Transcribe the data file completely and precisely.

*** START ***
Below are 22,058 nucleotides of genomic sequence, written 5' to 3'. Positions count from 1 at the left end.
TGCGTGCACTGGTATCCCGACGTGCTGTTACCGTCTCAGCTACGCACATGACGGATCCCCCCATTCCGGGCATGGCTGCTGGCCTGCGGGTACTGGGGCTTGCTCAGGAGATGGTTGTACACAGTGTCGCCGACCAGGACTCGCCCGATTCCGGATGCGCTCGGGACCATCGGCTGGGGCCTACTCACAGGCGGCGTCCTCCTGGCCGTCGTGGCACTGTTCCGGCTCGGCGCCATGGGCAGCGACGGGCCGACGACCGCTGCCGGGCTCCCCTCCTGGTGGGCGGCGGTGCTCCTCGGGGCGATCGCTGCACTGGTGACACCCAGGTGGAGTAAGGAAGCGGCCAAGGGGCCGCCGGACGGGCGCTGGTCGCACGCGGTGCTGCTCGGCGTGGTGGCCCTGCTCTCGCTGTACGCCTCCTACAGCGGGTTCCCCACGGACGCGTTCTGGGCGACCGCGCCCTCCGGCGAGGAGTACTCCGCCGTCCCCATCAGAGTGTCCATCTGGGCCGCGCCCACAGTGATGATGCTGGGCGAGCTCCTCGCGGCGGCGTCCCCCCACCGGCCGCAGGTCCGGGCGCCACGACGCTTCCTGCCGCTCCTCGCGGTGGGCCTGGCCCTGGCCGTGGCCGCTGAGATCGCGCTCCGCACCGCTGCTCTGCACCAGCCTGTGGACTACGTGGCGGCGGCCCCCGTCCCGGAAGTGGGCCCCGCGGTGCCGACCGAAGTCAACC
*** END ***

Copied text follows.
Below are 22,058 nucleotides of genomic sequence, written 5' to 3'. Positions count from 1 at the left end.
TGCGTGCACTGGTATCCCGACGTGCTGTTACCGTCTCAGCTACGCACATGACGGATCCCCCCATTCCGGGCATGGCTGCTGGCCTGCGGGTACTGGGGCTTGCTCAGGAGATGGTTGTACACAGTGTCGCCGACCAGGACTCGCCCGATTCCGGATGCGCTCGGGACCATCGGCTGGGGCCTACTCACAGGCGGCGTCCTCCTGGCCGTCGTGGCACTGTTCCGGCTCGGCGCCATGGGCAGCGACGGGCCGACGACCGCTGCCGGGCTCCCCTCCTGGTGGGCGGCGGTGCTCCTCGGGGCGATCGCTGCACTGGTGACACCCAGGTGGAGTAAGGAAGCGGCCAAGGGGCCGCCGGACGGGCGCTGGTCGCACGCGGTGCTGCTCGGCGTGGTGGCCCTGCTCTCGCTGTACGCCTCCTACAGCGGGTTCCCCACGGACGCGTTCTGGGCGACCGCGCCCTCCGGCGAGGAGTACTCCGCCGTCCCCATCAGAGTGTCCATCTGGGCCGCGCCCACAGTGATGATGCTGGGCGAGCTCCTCGCGGCGGCGTCCCCCCACCGGCCGCAGGTCCGGGCGCCACGACGCTTCCTGCCGCTCCTCGCGGTGGGCCTGGCCCTGGCCGTGGCCGCTGAGATCGCGCTCCGCACCGCTGCTCTGCACCAGCCTGTGGACTACGTGGCGGCGGCCCCCGTCCCGGAAGTGGGCCCCGCGGTGCCGACCGAAGTCAACC